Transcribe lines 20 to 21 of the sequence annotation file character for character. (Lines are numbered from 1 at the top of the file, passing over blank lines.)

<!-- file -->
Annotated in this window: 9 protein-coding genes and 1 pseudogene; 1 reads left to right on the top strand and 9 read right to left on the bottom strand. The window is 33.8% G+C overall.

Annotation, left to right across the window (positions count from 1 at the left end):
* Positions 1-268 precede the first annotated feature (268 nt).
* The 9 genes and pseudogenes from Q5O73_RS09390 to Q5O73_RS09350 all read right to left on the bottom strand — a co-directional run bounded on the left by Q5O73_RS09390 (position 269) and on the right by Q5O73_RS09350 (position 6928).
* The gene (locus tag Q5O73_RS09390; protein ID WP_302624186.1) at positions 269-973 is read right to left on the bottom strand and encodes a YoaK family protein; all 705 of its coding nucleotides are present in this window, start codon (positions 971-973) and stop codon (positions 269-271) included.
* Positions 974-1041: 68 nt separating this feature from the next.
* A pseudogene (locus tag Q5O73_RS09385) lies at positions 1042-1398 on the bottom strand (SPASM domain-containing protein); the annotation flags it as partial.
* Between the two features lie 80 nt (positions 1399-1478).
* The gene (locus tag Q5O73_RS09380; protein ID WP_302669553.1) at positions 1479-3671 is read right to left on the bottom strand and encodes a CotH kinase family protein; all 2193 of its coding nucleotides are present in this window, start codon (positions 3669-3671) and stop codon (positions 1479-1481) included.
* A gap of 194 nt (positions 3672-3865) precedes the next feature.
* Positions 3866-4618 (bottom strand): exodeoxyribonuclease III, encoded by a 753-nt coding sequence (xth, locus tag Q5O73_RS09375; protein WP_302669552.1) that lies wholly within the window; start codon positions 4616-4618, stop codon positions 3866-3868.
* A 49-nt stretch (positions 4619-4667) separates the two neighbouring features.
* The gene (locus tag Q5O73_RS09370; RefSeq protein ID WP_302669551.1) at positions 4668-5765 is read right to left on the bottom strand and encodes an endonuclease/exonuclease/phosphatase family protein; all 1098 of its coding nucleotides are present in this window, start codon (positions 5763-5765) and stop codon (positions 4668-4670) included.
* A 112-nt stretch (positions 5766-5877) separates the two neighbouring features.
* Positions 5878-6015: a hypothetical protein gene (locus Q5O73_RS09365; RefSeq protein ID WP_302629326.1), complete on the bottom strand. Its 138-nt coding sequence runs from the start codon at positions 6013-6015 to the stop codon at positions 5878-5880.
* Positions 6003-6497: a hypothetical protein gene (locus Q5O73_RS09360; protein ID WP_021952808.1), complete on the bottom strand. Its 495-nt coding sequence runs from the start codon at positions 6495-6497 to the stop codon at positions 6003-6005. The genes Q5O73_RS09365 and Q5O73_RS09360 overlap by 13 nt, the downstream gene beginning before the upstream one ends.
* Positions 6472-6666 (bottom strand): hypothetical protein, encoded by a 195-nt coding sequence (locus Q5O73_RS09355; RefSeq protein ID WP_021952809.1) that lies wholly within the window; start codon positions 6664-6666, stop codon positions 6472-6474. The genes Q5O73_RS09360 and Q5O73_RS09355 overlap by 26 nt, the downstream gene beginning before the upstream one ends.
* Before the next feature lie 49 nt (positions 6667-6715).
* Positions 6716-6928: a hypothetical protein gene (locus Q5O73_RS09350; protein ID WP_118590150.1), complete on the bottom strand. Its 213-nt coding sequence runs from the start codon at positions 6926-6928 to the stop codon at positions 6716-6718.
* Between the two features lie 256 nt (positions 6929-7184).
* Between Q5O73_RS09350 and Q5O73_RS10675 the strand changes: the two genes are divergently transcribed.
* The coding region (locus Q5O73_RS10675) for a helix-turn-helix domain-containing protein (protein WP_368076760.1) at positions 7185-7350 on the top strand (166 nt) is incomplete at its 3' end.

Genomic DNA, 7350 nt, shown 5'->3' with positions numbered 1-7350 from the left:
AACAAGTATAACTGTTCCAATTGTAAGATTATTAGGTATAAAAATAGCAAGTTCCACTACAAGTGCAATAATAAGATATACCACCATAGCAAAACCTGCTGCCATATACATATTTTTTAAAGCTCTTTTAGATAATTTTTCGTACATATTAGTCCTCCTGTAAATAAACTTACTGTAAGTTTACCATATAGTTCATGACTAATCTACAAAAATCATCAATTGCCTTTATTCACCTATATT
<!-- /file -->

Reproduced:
* Between the two features lie 256 nt (positions 6929-7184).
* Between Q5O73_RS09350 and Q5O73_RS10675 the strand changes: the two genes are divergently transcribed.